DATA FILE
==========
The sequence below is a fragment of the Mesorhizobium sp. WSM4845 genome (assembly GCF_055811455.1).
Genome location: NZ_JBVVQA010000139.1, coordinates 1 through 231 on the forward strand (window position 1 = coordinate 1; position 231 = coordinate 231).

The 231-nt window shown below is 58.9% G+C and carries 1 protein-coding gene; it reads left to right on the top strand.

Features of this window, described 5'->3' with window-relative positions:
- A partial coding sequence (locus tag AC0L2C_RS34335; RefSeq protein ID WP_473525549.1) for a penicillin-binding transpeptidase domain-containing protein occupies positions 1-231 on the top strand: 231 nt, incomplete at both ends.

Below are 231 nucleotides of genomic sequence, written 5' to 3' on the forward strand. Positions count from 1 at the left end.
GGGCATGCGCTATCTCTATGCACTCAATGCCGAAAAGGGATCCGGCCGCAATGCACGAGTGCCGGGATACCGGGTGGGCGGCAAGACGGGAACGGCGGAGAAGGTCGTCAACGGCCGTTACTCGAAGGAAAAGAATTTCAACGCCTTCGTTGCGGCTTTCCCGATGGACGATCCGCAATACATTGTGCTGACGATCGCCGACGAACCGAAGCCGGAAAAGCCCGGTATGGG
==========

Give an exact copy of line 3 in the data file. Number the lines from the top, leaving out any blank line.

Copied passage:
The 231-nt window shown below is 58.9% G+C and carries 1 protein-coding gene; it reads left to right on the top strand.